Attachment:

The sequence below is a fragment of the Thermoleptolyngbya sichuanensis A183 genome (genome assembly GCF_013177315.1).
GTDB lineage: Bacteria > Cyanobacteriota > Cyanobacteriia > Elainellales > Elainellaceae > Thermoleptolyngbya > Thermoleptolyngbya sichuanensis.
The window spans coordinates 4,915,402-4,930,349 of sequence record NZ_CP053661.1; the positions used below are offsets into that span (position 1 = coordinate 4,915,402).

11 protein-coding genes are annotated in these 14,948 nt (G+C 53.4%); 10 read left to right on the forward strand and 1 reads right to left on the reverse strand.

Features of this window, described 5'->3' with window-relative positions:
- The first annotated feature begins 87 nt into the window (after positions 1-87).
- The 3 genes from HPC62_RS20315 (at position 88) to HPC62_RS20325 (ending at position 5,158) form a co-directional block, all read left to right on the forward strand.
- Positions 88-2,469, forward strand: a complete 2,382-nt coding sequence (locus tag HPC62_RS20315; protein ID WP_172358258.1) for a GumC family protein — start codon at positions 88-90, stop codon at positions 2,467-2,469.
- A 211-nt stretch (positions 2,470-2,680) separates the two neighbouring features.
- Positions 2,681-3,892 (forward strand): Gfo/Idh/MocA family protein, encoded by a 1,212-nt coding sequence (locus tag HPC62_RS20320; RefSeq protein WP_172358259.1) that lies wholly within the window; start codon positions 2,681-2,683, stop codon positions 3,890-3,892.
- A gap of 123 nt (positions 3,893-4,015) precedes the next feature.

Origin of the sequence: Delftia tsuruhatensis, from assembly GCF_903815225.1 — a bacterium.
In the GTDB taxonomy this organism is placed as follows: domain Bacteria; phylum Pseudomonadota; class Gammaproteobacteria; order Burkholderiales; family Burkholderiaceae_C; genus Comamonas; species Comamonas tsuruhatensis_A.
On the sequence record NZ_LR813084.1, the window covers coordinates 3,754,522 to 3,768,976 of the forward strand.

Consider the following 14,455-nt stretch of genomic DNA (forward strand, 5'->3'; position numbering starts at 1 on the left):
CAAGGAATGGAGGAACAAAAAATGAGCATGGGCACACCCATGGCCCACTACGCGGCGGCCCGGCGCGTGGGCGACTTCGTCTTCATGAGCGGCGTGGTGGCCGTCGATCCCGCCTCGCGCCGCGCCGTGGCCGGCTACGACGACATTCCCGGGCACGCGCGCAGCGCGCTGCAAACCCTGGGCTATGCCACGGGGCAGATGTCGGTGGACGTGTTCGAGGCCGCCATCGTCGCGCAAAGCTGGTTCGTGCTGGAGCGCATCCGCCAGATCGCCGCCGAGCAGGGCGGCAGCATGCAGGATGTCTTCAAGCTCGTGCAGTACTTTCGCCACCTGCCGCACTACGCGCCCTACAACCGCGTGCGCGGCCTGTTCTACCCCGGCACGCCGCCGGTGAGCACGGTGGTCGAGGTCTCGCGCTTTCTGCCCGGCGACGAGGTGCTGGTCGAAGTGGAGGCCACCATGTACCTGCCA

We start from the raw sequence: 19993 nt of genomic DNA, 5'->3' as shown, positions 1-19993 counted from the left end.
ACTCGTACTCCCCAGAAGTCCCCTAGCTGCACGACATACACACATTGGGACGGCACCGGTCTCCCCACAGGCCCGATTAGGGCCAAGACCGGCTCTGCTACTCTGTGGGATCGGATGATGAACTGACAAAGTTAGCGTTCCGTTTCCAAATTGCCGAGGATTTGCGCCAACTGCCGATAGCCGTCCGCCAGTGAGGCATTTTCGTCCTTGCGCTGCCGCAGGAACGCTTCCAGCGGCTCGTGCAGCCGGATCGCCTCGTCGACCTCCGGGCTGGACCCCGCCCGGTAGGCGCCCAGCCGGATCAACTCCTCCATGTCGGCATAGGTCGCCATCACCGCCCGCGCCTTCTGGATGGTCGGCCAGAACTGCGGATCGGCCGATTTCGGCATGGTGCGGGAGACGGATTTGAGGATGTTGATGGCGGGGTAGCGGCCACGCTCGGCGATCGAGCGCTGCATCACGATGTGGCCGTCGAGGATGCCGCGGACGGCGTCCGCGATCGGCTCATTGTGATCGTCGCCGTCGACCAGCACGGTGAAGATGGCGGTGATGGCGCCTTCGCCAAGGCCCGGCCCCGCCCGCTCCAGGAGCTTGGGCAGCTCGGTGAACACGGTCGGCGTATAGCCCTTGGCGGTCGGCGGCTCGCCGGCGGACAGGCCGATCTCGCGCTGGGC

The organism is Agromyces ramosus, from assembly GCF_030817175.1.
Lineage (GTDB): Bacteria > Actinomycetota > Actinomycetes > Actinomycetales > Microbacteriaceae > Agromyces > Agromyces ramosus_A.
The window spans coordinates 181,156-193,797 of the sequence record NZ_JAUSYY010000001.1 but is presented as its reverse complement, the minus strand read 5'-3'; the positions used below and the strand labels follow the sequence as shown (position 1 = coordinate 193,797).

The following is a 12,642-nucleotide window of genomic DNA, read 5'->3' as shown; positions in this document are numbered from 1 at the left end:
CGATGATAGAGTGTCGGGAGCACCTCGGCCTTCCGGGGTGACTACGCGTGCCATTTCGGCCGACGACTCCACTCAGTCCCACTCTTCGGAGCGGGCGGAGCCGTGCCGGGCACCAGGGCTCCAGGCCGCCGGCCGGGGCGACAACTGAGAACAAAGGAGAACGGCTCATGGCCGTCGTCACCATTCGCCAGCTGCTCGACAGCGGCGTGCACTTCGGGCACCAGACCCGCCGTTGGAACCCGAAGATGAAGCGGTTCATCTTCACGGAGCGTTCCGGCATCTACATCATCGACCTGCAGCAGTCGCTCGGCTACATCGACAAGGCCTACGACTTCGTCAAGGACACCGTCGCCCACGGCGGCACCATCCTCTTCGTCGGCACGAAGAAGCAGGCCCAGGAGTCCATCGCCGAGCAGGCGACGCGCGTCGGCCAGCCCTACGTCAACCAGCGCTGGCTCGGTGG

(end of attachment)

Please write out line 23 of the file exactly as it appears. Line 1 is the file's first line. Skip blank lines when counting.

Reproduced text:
CGATGATAGAGTGTCGGGAGCACCTCGGCCTTCCGGGGTGACTACGCGTGCCATTTCGGCCGACGACTCCACTCAGTCCCACTCTTCGGAGCGGGCGGAGCCGTGCCGGGCACCAGGGCTCCAGGCCGCCGGCCGGGGCGACAACTGAGAACAAAGGAGAACGGCTCATGGCCGTCGTCACCATTCGCCAGCTGCTCGACAGCGGCGTGCACTTCGGGCACCAGACCCGCCGTTGGAACCCGAAGATGAAGCGGTTCATCTTCACGGAGCGTTCCGGCATCTACATCATCGACCTGCAGCAGTCGCTCGGCTACATCGACAAGGCCTACGACTTCGTCAAGGACACCGTCGCCCACGGCGGCACCATCCTCTTCGTCGGCACGAAGAAGCAGGCCCAGGAGTCCATCGCCGAGCAGGCGACGCGCGTCGGCCAGCCCTACGTCAACCAGCGCTGGCTCGGTGG